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Summary:

At his confirmation hearing this afternoon, Julius Genachowski, the nominee for the chair of the Federal Communications Commission, spoke out in favor of using spectrum creatively for providing mobile broadband. In response to questions by Sen. Maria Cantwell on how he planned to handle decision-making around […]

julius-genachowski-thumb1At his confirmation hearing this afternoon, Julius Genachowski, the nominee for the chair of the Federal Communications Commission, spoke out in favor of using spectrum creatively for providing mobile broadband. In response to questions by Sen. Maria Cantwell on how he planned to handle decision-making around white spaces broadband, Genachowski said he “applauds the creative use of spectrum,” and went on to laud mobile broadband technology. Whites spaces broadband is an effort to provide broadband in the spectrum that exists between the digital television channels.

Given that the biggest change to the way we surf the web over the past few years has been our ability to do it on the go, his emphasis on finding more ways to use the spectrum is one that is critically important to technology innovation. Combine his attitude with efforts from Sen. John Kerry and Sen. Olympia Snowe to pass a spectrum inventory bill, and we may not have to spend as much time fretting over exclusivity arrangements and high texting charges in the near future, because we can allocate more spectrum to wireless broadband that may not be dominated by the wireless operators.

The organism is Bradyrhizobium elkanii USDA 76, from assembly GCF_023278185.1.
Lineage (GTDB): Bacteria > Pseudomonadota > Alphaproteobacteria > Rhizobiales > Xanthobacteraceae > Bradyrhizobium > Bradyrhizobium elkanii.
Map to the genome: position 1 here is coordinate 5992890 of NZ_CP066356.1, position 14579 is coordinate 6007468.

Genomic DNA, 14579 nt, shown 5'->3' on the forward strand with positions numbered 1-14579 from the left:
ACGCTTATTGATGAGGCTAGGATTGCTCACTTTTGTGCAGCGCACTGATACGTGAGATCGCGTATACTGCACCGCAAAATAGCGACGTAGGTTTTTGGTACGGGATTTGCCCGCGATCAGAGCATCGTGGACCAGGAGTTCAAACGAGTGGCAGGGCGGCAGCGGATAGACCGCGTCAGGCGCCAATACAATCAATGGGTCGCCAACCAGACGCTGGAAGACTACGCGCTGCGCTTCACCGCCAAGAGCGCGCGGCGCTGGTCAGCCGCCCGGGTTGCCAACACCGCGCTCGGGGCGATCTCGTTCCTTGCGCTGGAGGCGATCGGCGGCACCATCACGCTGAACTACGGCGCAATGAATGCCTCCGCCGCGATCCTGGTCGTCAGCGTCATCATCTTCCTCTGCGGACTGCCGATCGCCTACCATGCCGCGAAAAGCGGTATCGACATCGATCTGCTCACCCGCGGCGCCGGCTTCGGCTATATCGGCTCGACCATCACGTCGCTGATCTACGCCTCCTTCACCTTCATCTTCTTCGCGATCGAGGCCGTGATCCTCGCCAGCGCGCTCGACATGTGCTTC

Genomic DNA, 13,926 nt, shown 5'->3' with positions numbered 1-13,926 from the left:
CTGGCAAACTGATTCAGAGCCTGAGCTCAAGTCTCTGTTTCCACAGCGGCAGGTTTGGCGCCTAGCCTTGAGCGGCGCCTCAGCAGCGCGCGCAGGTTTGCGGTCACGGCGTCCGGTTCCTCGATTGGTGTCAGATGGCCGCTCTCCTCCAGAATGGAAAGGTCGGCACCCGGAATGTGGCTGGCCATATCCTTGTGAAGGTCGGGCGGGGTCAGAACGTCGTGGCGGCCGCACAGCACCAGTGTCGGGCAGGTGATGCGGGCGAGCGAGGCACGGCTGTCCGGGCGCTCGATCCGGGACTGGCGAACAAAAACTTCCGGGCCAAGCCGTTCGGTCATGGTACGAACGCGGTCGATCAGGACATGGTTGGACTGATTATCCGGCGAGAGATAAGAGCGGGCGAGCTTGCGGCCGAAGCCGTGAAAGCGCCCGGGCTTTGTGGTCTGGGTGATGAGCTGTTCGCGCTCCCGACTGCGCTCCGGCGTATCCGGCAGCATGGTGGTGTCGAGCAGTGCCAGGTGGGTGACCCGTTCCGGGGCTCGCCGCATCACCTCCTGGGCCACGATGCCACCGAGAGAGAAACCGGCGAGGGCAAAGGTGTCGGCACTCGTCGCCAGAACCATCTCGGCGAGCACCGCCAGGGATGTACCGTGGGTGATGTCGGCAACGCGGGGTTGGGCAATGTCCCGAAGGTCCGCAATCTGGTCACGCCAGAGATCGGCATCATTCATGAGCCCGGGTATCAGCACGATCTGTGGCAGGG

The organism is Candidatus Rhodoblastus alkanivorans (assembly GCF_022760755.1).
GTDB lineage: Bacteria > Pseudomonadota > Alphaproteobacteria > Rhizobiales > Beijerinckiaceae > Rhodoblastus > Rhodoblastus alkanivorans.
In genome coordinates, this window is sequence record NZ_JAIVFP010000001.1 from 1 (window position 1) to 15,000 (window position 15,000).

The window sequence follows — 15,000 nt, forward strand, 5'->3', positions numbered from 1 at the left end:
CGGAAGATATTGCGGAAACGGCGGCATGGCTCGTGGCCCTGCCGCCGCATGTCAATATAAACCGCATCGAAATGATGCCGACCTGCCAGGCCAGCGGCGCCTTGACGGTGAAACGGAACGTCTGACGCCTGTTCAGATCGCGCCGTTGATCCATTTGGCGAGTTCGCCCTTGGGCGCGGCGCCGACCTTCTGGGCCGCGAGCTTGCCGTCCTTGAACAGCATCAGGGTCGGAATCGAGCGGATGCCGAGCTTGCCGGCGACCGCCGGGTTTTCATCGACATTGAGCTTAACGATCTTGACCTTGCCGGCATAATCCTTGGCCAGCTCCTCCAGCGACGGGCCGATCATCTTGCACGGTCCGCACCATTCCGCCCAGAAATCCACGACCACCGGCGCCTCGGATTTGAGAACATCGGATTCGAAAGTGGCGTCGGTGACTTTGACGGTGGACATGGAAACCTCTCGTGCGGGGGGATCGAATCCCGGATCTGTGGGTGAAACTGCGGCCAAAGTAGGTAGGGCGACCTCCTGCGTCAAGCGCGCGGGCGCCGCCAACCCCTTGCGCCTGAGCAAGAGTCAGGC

1. a part of the spectrum should be allocated for the use of a national medical internet network.
    another assigned for our national transit system.
    darpa should have reserved space as well,
    but there should be many discussions that occur before that decision.

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  2. [...] Google has the right idea. To get you started here are Google’s ideas, our ideas and even more ideas. Now go make your voice [...]

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  3. [...] of regulatory affairs at CTIA, a trade group that represents the wireless industry, about the issue of spectrum allocation. He thinks the need to get spectrum into the pipeline is reaching a crisis point. “In [...]

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  4. [...] The industry has recently spent a lot of time pondering how to make more spectrum available for wireless broadband services, mostly because the wireless companies and others in the industry believe the nation is woefully short on airwaves to deliver the mobile web. Various estimates suggest that the U.S. needs 150-400 MHz more of spectrum within the next year. Right now, we have about 409 MHz available and about 50 MHz in the pipeline, according to the CTIA. There may be a shortfall, but before the FCC concedes this, it must open up a comment period. In its request for comments it also points out that it has asked in an earlier Notice of Inquiry for ways to make the existing spectrum more efficient. [...]

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